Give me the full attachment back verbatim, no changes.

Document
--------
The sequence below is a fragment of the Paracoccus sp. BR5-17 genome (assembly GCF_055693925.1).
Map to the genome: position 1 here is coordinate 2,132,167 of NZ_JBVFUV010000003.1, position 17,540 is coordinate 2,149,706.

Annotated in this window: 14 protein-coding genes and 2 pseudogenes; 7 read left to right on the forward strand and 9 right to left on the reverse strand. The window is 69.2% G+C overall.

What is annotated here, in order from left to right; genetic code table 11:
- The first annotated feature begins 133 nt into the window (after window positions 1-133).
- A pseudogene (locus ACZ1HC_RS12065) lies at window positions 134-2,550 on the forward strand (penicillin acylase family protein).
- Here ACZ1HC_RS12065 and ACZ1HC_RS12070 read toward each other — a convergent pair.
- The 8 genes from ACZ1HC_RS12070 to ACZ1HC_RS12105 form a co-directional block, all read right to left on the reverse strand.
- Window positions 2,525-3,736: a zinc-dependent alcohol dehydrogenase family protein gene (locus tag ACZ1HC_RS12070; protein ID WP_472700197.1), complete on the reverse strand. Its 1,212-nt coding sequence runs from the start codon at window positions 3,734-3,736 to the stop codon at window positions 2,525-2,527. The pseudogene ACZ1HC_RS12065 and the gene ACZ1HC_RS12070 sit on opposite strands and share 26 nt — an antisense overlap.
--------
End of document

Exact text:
The sequence below is a fragment of the Paracoccus sp. BR5-17 genome (assembly GCF_055693925.1).
Map to the genome: position 1 here is coordinate 2,132,167 of NZ_JBVFUV010000003.1, position 17,540 is coordinate 2,149,706.

Annotated in this window: 14 protein-coding genes and 2 pseudogenes; 7 read left to right on the forward strand and 9 right to left on the reverse strand. The window is 69.2% G+C overall.

What is annotated here, in order from left to right; genetic code table 11:
- The first annotated feature begins 133 nt into the window (after window positions 1-133).
- A pseudogene (locus ACZ1HC_RS12065) lies at window positions 134-2,550 on the forward strand (penicillin acylase family protein).
- Here ACZ1HC_RS12065 and ACZ1HC_RS12070 read toward each other — a convergent pair.
- The 8 genes from ACZ1HC_RS12070 to ACZ1HC_RS12105 form a co-directional block, all read right to left on the reverse strand.
- Window positions 2,525-3,736: a zinc-dependent alcohol dehydrogenase family protein gene (locus tag ACZ1HC_RS12070; protein ID WP_472700197.1), complete on the reverse strand. Its 1,212-nt coding sequence runs from the start codon at window positions 3,734-3,736 to the stop codon at window positions 2,525-2,527. The pseudogene ACZ1HC_RS12065 and the gene ACZ1HC_RS12070 sit on opposite strands and share 26 nt — an antisense overlap.